Grace's Guide

British Industrial History

Grace's Guide is the leading source of historical information on industry and manufacturing in Britain. This web publication contains 147,364 pages of information and 233,518 images on early companies, their products and the people who designed and built them.

Worcester and Birmingham Canal

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1961. Two bridges over the Worcester and Birmingham Canal.

The canal is 29 miles (47 km) long. There are 58 locks in total on the canal, including the 30 Tardebigge Locks, one of the largest lock flights in Europe. The canal climbs 428 feet (130 m) from Worcester to Birmingham.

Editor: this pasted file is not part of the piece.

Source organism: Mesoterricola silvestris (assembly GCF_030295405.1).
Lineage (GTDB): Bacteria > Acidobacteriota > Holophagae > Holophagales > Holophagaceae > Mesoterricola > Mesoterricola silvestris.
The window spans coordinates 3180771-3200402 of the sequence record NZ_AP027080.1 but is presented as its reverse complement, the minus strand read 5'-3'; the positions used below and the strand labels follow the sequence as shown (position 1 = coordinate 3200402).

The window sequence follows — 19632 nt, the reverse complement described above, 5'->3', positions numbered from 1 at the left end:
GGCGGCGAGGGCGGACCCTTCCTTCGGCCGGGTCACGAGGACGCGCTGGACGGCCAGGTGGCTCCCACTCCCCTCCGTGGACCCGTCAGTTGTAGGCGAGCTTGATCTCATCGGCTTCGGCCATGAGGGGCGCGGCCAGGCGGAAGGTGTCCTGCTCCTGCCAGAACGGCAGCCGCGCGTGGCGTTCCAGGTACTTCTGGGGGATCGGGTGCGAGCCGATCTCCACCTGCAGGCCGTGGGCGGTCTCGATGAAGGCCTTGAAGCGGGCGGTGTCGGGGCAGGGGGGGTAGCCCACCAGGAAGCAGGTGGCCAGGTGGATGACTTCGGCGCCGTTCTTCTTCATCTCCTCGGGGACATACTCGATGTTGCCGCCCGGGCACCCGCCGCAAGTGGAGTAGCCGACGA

The canal was surveyed by Josiah Clowes and John Snape. Its engineers changed often, and included Thomas Cartwright, John Woodhouse and William Crosley [1].

1795 The Worcester and Birmingham Canal opened between Birmingham and Selly Oak on 30 October

1815 It took until 1815 to complete the canal to Worcester

This canal and the Birmingham Canal terminates at the Gas Street Canal Basin in Birmingham.

1815 After much lobbying by iron and coal masters and the Worcester and Birmingham Canal Company, an Act of Parliament was passed to open up the Worcester Bar at Gas Street Canal Basin; nestled in the centre of the city, which has more miles of canal than Venice, this is a picturesque basin. It was once lined with Victorian warehouses, now demolished.

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